The immediate international support Guaidó received from the US, Canada, most Latin American countries, and some European countries also originated in the 2018 election. More than 50 countries joined the Venezuelan opposition in declaring that election fraudulent and refused to recognize the results.
 

The Resurgence of the Anti-Maduro Movement

Despite a severe economic crisis, with inflation estimated by the International Monetary Fund (IMF) at 1.3 million percent in 2018, as well as food and medicine shortages, the Venezuelan government appeared stable at the start of 2019. Government repression and infighting among political parties had reduced the opposition's ability to challenge Maduro. After widespread protests in 2017 left more than 100 protesters dead and an unsuccessful negotiation process with the government failed to prevent the 2018 election, opposition supporters were left disappointed and leaderless, further weakening the protest movement.

Despite its difficulties, the anti-Maduro coalition fulfilled an agreement made in 2015 in which each of the four major parties would hold the presidency of the National Assembly for a year. On Jan. 5, Popular Will (Voluntad Popular, VP) was assigned to take over the presidency, and Guaidó was the party's nominee. Immediately, the National Assembly reaffirmed its rejection of Maduro's new term, and its leaders called for public gatherings throughout the country along with a nationwide protest Jan. 23. Guaidó, mostly unknown among average Venezuelans until then, was perceived as a fresh face for the opposition, and the proposal of considering Maduro illegitimate gained widespread support, sending thousands of people to the streets. A botched arrest of Guaidó on Jan. 15, in which he was briefly held by the intelligence service, raised his profile further. On Jan. 23, in the middle of a demonstration in Caracas attended by hundreds of thousands of people, Guaidó announced he would take on the role of interim president.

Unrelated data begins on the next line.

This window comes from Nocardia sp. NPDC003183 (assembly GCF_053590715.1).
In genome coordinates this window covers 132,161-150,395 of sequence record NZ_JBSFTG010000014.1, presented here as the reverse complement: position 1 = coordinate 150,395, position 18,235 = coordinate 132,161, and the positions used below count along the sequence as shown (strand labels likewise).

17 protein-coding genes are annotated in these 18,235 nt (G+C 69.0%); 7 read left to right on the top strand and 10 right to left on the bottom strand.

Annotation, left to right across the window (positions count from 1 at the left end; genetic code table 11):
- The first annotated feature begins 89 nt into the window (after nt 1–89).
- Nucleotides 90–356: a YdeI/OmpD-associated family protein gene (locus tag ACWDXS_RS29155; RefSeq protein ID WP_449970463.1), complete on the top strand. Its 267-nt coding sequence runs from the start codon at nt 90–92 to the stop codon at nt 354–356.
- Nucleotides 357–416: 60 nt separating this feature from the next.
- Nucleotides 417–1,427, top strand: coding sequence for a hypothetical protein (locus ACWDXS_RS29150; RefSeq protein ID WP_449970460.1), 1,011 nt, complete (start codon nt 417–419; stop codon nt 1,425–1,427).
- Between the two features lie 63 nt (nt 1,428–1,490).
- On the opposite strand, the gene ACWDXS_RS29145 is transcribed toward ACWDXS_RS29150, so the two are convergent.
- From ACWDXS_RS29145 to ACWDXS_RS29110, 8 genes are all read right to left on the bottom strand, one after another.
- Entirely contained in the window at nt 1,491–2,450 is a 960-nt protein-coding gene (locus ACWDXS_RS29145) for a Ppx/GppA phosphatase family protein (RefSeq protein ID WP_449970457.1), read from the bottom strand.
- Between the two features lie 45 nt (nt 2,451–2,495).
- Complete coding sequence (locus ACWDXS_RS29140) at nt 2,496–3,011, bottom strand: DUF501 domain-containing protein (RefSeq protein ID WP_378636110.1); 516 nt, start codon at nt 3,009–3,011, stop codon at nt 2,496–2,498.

Maduro and several institutions loyal to him - including the Supreme Court - have threatened Guaidó with arrest, but he remains free. Anti-Maduro protests continue to draw tens of thousands of people, including in low-income neighborhoods that have previously been bastions of support for the ruling United Socialist Party of Venezuela (Partido Socialista Unido de Venezuela, PSUV). Meanwhile, the National Assembly continues to move forward in its support for the interim government by publicizing bills regarding amnesty for the military, a reformed electoral body, and a transitional government.
 

International Support for the National Assembly

President Nicolás Maduro